Intergovernmental Panel on Climate Change The IPCC released its Special Report on Managing the Risks of Extreme Events and Disasters to Advance Climate Change Adaptation (SREX) on 28 March. The report assesses the evidence that climate change has led to changes in climate extremes and the extent to which policies to avoid prepare for, respond to and recover from the risks of disaster can reduce the impact of such events.
EU as a climate actor EU has reduced its greenhouse gas emissions by 16% over the past two decades, whereas the economy has grown by 40% over the same period. If current policies are fully implemented, the EU is on track to achieve the targets for 2020 of reducing the emissions to 20% below 1990 levels and raising the share of renewables in its energy mix. “If Europe makes the transition to a low-carbon society by 2050 we will live and work in low-emission buildings, with intelligent heating and cooling systems. We will drive electric and hybrid cars and live in cleaner cities with less air pollution and better public transport. The transition would give Europe’s economy a boost thanks to increased investment in clean technologies and clean energy.” Roadmap for moving to a low-carbon economy in Last updated 8/ European Commission Climate Action.
Australia as climate actor Australia decided 2011 to follow the Kyoto protocol. Of special interest in Australia is very hot days: “By the end of the century the number of days over 35˚C is expected to increase by: 3 times in Melbourne; 4 times in Sydney; 2.5 times in Adelaide; 20 times in Brisbane; 3 times in Hobart and 6 times in Canberra. By the end of the century, the estimated temperature in Perth during one fifth of the year—or two and a half months—will be over 35˚C, while in Darwin 10 months of the year will be over 35˚C” 2011
Climate Vulnerable Forum ecology. “A near doubling in warming is unavoidable in the next 20 years or so as the lag in the planet’s greenhouse effect catches up with us. We must meet this growing challenge. If not, the Monitor estimates that by 2030, over 130 countries will be highly vulnerable to climate change; while over 50 countries will suffer the kinds of acute impacts that just a handful of particularly fragile states are experiencing today. According to the scientiﬁc consensus, we must also begin reversing our patterns of emissions within the next ﬁve years to avoid even greater temperature change and greater harm.” Climate Vulnerability Monitor The Climate Vulnerable Forum did not make a major impression during the Climate Conference in Durban 2011, but may have achieved a minor breakthrough. On “overtime”, the Forum teamed up with other small countries and may continue work. One vulnerable big country is India, so perhaps there is hope?
Government governance Modern government perhaps moving towards hybrid model: * Government + private * Extensive stakeholder involvement Reasons: ● Impossible for government to be expert in everything ● Democratic legitimacy ● Help to business Bell, Stephen & Hindmoor, Andrew Rethinking Governance. Cambridge University Press 2009
UK advanced level auditing ● compliance with the Code of Conduct ● arrangements for local determinations and investigations ● the roles and responsibilities of standards committees ● monitoring officer roles and responsibilities ● chief executive roles and responsibilities ● protocols and constitution ● arrangements for promoting confidence in local democracy ● understanding of ethical issues and behaviours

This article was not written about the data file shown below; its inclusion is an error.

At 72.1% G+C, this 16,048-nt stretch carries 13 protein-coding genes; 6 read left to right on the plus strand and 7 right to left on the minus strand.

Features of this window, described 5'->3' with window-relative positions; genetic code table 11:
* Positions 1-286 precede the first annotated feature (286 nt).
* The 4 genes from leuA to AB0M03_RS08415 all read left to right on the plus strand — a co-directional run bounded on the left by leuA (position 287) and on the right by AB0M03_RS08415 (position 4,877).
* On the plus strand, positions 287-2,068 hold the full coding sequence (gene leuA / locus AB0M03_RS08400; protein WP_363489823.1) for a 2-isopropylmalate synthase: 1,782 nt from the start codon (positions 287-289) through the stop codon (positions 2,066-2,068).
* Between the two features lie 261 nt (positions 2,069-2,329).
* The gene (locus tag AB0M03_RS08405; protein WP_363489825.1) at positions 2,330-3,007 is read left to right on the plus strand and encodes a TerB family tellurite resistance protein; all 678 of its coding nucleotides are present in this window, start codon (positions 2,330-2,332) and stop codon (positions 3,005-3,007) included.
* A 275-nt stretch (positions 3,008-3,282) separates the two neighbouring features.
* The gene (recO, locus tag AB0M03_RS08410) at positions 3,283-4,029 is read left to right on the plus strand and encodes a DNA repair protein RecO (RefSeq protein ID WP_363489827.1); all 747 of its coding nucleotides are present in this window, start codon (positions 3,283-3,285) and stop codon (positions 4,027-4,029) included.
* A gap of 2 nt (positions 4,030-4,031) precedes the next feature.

Vacancy ad The Inter-American Development Bank (IDB) is seeking… Ethics Officer… supervises and directs the work of the Ethics Office, which provides consistent advice to management and employees on the application of workplace rules related to integrity, including the Banks’s Code of Ethics and Professional Conduct, and leads training programs aimed at increasing awareness on ethics issues...must have a proven track record of resolving conflicts and grievances.” IDB appointments ad, The Economist 1/
Reporting Sustainability reporting is the practice of measuring, disclosing, and being accountable to internal and external stakeholders for organizational performance towards the goal of sustainable development. ‘Sustainability reporting’ is a broad term considered synonymous with others used to describe reporting on economic, environmental, and social impacts (e.g., triple bottom line, corporate responsibility reporting, etc.). A sustainability report should provide a balanced and reasonable representation of the sustainability performance of a reporting organization – including both positive and negative contributions.” Global Reporting Initiative December 2012
Ethics governance in organisations * Determine the organisation’s view of ethics. Research ethics in books, courses and public discussions (or use a consultant). * Decide and formulate a first attempt at ethical guidelines, perhaps testing out with employees (and later, customers) * Develop a (first) ethical policy. Test on stakeholders, especially employees and customers. * Attempt a sustainable vision, and perhaps the beginning of a strategy. Perhaps submitting to review by a professional (in management or ethics or both) * Publish vision and perhaps strategy on website. Allow for feedbacks. * Develop guidelines and teaching material. Especially important is a glossary that employees (and perhaps customers) can agree on. (This teaching may be prioritized up, then part of the groundwork is missing, but a half-finished message early may be better than an excellent one three years later.) * Teach, including updating the above based on class feedbacks. Like Novo, target at least 99% of the employees. Perhaps even partners and customers need an update? * Implement measurements, especially for self-improvement. * Implement reporting, perhaps allowing comparisons with peer group * Institutionalise ethical reviews, even targeting Board and top management. * Use the above to review current practices. Perhaps the practices need to be changed, or the ethical guidelines?
Governance and ethics * Governance important for ethics * Perhaps an important part of ethics * Several challenges * May contribute in very high level projects